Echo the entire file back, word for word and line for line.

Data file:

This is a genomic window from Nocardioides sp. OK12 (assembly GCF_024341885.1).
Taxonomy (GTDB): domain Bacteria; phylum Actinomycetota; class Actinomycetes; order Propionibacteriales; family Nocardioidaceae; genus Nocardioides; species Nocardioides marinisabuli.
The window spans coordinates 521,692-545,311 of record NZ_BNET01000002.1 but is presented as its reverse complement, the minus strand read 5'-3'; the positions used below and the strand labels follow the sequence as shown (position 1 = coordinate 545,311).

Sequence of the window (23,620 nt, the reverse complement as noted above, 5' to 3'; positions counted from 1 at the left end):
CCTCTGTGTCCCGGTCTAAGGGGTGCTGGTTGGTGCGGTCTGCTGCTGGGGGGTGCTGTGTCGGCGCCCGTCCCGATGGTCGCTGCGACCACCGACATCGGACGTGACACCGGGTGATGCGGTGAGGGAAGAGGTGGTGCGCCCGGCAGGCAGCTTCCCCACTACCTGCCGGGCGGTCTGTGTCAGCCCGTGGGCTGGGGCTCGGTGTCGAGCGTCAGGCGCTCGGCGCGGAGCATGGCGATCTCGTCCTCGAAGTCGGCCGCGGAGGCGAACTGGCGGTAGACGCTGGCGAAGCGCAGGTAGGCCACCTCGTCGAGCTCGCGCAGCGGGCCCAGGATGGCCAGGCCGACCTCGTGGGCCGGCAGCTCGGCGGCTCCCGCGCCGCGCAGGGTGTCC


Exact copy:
This is a genomic window from Nocardioides sp. OK12 (assembly GCF_024341885.1).
Taxonomy (GTDB): domain Bacteria; phylum Actinomycetota; class Actinomycetes; order Propionibacteriales; family Nocardioidaceae; genus Nocardioides; species Nocardioides marinisabuli.
The window spans coordinates 521,692-545,311 of record NZ_BNET01000002.1 but is presented as its reverse complement, the minus strand read 5'-3'; the positions used below and the strand labels follow the sequence as shown (position 1 = coordinate 545,311).

Sequence of the window (23,620 nt, the reverse complement as noted above, 5' to 3'; positions counted from 1 at the left end):
CCTCTGTGTCCCGGTCTAAGGGGTGCTGGTTGGTGCGGTCTGCTGCTGGGGGGTGCTGTGTCGGCGCCCGTCCCGATGGTCGCTGCGACCACCGACATCGGACGTGACACCGGGTGATGCGGTGAGGGAAGAGGTGGTGCGCCCGGCAGGCAGCTTCCCCACTACCTGCCGGGCGGTCTGTGTCAGCCCGTGGGCTGGGGCTCGGTGTCGAGCGTCAGGCGCTCGGCGCGGAGCATGGCGATCTCGTCCTCGAAGTCGGCCGCGGAGGCGAACTGGCGGTAGACGCTGGCGAAGCGCAGGTAGGCCACCTCGTCGAGCTCGCGCAGCGGGCCCAGGATGGCCAGGCCGACCTCGTGGGCCGGCAGCTCGGCGGCTCCCGCGCCGCGCAGGGTGTCC